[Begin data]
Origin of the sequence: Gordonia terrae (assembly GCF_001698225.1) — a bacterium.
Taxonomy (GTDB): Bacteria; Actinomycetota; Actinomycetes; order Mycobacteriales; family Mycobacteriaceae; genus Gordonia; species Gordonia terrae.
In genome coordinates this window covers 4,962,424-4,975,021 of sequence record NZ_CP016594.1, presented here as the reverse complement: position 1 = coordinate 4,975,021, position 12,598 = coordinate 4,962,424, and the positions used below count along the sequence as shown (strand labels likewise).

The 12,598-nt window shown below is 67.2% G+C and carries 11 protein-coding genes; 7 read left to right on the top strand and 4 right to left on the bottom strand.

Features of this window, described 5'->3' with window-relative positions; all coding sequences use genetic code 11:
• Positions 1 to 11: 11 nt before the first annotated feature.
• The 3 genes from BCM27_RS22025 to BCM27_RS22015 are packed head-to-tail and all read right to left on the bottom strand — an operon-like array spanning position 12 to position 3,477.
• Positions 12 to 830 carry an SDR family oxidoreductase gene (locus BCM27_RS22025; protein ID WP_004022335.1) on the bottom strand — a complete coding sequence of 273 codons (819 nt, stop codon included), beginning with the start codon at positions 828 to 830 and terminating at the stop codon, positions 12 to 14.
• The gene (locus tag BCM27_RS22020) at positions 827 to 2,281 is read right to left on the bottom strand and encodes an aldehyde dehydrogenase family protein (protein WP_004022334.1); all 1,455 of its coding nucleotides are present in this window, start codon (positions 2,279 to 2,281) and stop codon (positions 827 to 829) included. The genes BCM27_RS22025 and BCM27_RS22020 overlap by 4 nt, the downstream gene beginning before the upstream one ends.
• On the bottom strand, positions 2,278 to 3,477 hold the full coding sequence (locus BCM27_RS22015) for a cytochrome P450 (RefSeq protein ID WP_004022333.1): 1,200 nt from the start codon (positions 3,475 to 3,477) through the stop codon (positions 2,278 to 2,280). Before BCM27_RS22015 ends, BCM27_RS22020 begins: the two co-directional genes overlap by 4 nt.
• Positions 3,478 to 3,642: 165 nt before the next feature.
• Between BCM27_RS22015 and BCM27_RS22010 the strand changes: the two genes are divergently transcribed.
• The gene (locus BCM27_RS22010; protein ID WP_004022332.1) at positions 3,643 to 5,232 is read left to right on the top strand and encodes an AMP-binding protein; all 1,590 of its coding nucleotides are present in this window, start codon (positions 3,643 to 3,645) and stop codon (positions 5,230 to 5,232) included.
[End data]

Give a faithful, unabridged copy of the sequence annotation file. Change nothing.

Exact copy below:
Origin of the sequence: Gordonia terrae (assembly GCF_001698225.1) — a bacterium.
Taxonomy (GTDB): Bacteria; Actinomycetota; Actinomycetes; order Mycobacteriales; family Mycobacteriaceae; genus Gordonia; species Gordonia terrae.
In genome coordinates this window covers 4,962,424-4,975,021 of sequence record NZ_CP016594.1, presented here as the reverse complement: position 1 = coordinate 4,975,021, position 12,598 = coordinate 4,962,424, and the positions used below count along the sequence as shown (strand labels likewise).

The 12,598-nt window shown below is 67.2% G+C and carries 11 protein-coding genes; 7 read left to right on the top strand and 4 right to left on the bottom strand.

Features of this window, described 5'->3' with window-relative positions; all coding sequences use genetic code 11:
• Positions 1 to 11: 11 nt before the first annotated feature.
• The 3 genes from BCM27_RS22025 to BCM27_RS22015 are packed head-to-tail and all read right to left on the bottom strand — an operon-like array spanning position 12 to position 3,477.
• Positions 12 to 830 carry an SDR family oxidoreductase gene (locus BCM27_RS22025; protein ID WP_004022335.1) on the bottom strand — a complete coding sequence of 273 codons (819 nt, stop codon included), beginning with the start codon at positions 828 to 830 and terminating at the stop codon, positions 12 to 14.
• The gene (locus tag BCM27_RS22020) at positions 827 to 2,281 is read right to left on the bottom strand and encodes an aldehyde dehydrogenase family protein (protein WP_004022334.1); all 1,455 of its coding nucleotides are present in this window, start codon (positions 2,279 to 2,281) and stop codon (positions 827 to 829) included. The genes BCM27_RS22025 and BCM27_RS22020 overlap by 4 nt, the downstream gene beginning before the upstream one ends.
• On the bottom strand, positions 2,278 to 3,477 hold the full coding sequence (locus BCM27_RS22015) for a cytochrome P450 (RefSeq protein ID WP_004022333.1): 1,200 nt from the start codon (positions 3,475 to 3,477) through the stop codon (positions 2,278 to 2,280). Before BCM27_RS22015 ends, BCM27_RS22020 begins: the two co-directional genes overlap by 4 nt.
• Positions 3,478 to 3,642: 165 nt before the next feature.
• Between BCM27_RS22015 and BCM27_RS22010 the strand changes: the two genes are divergently transcribed.
• The gene (locus BCM27_RS22010; protein ID WP_004022332.1) at positions 3,643 to 5,232 is read left to right on the top strand and encodes an AMP-binding protein; all 1,590 of its coding nucleotides are present in this window, start codon (positions 3,643 to 3,645) and stop codon (positions 5,230 to 5,232) included.